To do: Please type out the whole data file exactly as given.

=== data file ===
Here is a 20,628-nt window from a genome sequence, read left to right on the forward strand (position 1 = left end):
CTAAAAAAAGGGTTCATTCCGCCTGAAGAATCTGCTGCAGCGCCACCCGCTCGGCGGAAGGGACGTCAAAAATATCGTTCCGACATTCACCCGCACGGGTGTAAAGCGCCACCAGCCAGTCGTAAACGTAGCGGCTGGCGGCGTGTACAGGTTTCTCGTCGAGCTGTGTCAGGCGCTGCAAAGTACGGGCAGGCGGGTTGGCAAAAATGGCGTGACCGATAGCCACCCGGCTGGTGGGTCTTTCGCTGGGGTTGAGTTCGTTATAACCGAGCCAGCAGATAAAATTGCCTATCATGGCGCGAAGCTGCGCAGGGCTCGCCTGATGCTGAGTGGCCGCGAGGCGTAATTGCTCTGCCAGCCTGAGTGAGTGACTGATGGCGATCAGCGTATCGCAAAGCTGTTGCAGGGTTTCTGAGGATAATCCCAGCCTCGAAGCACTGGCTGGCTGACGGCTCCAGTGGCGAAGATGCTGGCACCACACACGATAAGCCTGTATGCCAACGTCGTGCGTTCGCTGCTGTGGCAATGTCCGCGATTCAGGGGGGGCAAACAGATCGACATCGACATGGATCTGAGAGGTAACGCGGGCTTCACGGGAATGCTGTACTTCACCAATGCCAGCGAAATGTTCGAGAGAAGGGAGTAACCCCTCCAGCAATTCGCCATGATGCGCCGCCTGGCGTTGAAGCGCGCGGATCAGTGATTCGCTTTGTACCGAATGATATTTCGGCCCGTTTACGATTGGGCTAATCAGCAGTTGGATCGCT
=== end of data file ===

Here is a 20,628-nt window from a genome sequence, read left to right on the forward strand (position 1 = left end):
CTAAAAAAAGGGTTCATTCCGCCTGAAGAATCTGCTGCAGCGCCACCCGCTCGGCGGAAGGGACGTCAAAAATATCGTTCCGACATTCACCCGCACGGGTGTAAAGCGCCACCAGCCAGTCGTAAACGTAGCGGCTGGCGGCGTGTACAGGTTTCTCGTCGAGCTGTGTCAGGCGCTGCAAAGTACGGGCAGGCGGGTTGGCAAAAATGGCGTGACCGATAGCCACCCGGCTGGTGGGTCTTTCGCTGGGGTTGAGTTCGTTATAACCGAGCCAGCAGATAAAATTGCCTATCATGGCGCGAAGCTGCGCAGGGCTCGCCTGATGCTGAGTGGCCGCGAGGCGTAATTGCTCTGCCAGCCTGAGTGAGTGACTGATGGCGATCAGCGTATCGCAAAGCTGTTGCAGGGTTTCTGAGGATAATCCCAGCCTCGAAGCACTGGCTGGCTGACGGCTCCAGTGGCGAAGATGCTGGCACCACACACGATAAGCCTGTATGCCAACGTCGTGCGTTCGCTGCTGTGGCAATGTCCGCGATTCAGGGGGGGCAAACAGATCGACATCGACATGGATCTGAGAGGTAACGCGGGCTTCACGGGAATGCTGTACTTCACCAATGCCAGCGAAATGTTCGAGAGAAGGGAGTAACCCCTCCAGCAATTCGCCATGATGCGCCGCCTGGCGTTGAAGCGCGCGGATCAGTGATTCGCTTTGTACCGAATGATATTTCGGCCCGTTTACGATTGGGCTAATCAGCAGTTGGATCGCT